Johan was born in Holland but moved to Scotland with his parents when he was about 10 years old. He went to school there and struggled for a few years to speak and write English. He also met his wife there, and together they lived and worked in London and later in Phoenix, Arizona. After 12 years of life in the USA they decided to go back home. But where is home now? Their London house had been sold, and they both felt that with the Brexit the UK was heading in the wrong direction. Johan had always renewed his Dutch passport and was still a Dutch citizen. They decided therefore to return to Holland.
The Netherlands is civilized and cares about itself as well as its people. It works well on many levels. It cares about education, healthcare, infrastructure and public transport. It is also well structured with defined guidelines.
You feel safe and secure and people on the whole are very accommodating. People here seem to enjoy life. They work hard, but they also play hard. They like drinking, but you never see them fighting drunk. We live in the city centre, and on weekends there are always big noisy parties in the pubs. But I’ve never seen anybody aggressive there. I think underneath the Dutch are very respectful of other people and they don’t like aggression.
If you watch how the Parliament works (as seen on the daily tv broadcasts), there is never any shouting. There is a tolerance of other people’s opinions. People are open to discuss things, they talk about everything and they’ve got an opinion. I think this is why they’ve got 16 different political parties. For a country it is a healthy sign of a proper democracy. Everybody has a voice.
Tolerance under threat
We have a Dutch friend who lives in a rented house in a village south of Deventer. She is friendly and caring and smart and worldly. Over the last couple of years, she has become more and more annoyed with immigrants coming to live in the village. People in the village who have been waiting for a new house are being passed over by immigrants. Neighbours next door who came from Romania messed up the garden. She thinks it is unfair. Her way of life and that of a neat little village are being disrespected. She believes that the Dutch lifestyle is being threatened.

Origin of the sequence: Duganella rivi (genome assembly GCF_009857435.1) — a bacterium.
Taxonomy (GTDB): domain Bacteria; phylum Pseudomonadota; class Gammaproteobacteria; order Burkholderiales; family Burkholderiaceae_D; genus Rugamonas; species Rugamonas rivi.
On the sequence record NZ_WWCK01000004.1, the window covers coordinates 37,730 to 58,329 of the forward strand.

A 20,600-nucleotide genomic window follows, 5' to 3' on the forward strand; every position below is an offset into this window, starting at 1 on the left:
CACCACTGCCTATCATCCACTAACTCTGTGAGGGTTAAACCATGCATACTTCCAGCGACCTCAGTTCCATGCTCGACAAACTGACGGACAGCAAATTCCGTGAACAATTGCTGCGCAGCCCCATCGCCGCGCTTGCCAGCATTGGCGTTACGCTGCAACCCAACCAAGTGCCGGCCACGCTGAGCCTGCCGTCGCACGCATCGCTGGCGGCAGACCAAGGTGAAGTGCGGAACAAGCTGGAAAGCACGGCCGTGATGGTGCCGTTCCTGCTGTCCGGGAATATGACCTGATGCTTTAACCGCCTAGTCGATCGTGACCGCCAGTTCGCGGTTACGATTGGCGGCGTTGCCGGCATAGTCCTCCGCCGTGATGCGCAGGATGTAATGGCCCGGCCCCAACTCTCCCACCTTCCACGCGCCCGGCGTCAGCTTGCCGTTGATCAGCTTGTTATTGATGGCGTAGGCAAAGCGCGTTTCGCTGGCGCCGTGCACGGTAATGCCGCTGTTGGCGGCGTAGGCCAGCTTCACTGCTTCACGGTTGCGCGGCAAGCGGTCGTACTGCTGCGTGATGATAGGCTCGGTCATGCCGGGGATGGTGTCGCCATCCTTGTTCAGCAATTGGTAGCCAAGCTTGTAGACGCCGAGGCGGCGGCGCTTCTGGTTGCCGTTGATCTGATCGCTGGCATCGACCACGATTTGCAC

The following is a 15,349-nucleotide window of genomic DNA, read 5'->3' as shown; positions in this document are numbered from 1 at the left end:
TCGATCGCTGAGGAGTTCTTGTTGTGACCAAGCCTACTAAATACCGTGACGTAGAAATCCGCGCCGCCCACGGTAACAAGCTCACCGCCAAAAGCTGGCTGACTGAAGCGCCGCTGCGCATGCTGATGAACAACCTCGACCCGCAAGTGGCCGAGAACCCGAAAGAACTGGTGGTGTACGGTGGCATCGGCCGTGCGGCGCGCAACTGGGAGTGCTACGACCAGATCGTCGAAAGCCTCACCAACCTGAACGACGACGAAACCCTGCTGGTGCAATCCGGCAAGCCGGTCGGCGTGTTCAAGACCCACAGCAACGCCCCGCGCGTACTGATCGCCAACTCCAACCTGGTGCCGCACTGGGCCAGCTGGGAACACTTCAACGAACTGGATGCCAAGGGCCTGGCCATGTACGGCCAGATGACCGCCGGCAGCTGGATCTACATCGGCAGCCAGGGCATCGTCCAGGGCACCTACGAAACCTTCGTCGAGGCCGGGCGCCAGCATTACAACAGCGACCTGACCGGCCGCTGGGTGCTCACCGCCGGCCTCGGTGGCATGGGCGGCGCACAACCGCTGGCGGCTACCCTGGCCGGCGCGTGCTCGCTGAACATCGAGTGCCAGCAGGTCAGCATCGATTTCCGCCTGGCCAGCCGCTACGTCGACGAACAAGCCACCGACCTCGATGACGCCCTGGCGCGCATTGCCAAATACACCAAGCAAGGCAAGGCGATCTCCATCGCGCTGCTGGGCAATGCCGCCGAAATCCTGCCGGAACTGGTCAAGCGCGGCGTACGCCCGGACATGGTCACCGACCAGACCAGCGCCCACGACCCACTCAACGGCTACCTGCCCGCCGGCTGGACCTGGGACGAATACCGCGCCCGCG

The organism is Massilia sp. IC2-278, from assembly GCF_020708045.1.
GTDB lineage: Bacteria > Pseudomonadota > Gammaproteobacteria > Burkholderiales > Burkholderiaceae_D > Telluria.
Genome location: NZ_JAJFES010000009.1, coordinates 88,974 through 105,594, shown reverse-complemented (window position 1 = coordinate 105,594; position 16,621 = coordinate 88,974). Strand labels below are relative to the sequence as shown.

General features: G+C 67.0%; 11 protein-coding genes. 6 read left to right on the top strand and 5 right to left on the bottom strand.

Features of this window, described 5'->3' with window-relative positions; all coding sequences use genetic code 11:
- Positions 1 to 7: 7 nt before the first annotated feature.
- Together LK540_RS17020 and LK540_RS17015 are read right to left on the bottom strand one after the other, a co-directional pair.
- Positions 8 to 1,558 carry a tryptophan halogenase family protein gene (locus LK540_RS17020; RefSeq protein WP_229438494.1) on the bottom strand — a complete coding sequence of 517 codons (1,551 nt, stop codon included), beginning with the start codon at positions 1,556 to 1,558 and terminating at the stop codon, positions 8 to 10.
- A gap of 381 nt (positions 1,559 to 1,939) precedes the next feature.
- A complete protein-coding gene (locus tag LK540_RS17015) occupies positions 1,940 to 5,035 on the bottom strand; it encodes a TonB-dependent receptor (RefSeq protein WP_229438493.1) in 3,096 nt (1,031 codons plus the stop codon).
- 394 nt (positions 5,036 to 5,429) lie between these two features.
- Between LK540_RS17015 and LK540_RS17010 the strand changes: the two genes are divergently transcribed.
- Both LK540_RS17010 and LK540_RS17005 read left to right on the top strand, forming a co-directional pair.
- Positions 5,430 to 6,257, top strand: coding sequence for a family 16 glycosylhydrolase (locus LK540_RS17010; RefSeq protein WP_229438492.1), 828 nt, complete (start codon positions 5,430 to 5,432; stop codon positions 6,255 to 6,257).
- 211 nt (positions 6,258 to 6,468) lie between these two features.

I think there is an undercurrent in the Dutch society of becoming less tolerant. It’s not about the colour of your skin or your religion, it’s being suspicious of anybody who is not Dutch.
I found myself in a very disturbing situation at the market one day. The market was closed and I made a mistake by driving my car through the blocked car park. I saw the stall holder and started to apologise to him. But he pushed me in the shoulder, shouting and screaming with such anger that his eyes and blood vessels were about to explode. I said to him: ‘Calm down, just calm down’. Obviously, saying it in English did not help. He became even angrier: ‘Donder op, you bustard, go back to your Brexit Land’. I was shocked and kept thinking: where is the tolerance gone in this country? What has happened to make a humble stall holder so angry about what I did, who I was and what I represented? And what would’ve happened if I my skin was darker or the language I spoke was completely alien to the stall holder?
Let them be proud
Becoming Dutch is not easy but it gets easier if you realise that being Dutch is a state of mind, a way of thinking.
The Dutch are proud of their country and themselves and their social structures. For such a tiny country they have made their mark and deserved status on the world stage. So let them be proud of themselves: their sense of commerce and trade; their art and engineering; their bikes and dikes; their beer and football; their ability to learn and speak many languages; their sometimes strange customs and habits and celebrations.
The Dutch will test your commitment to living and assimilating into their culture. They believe: It takes two to tango.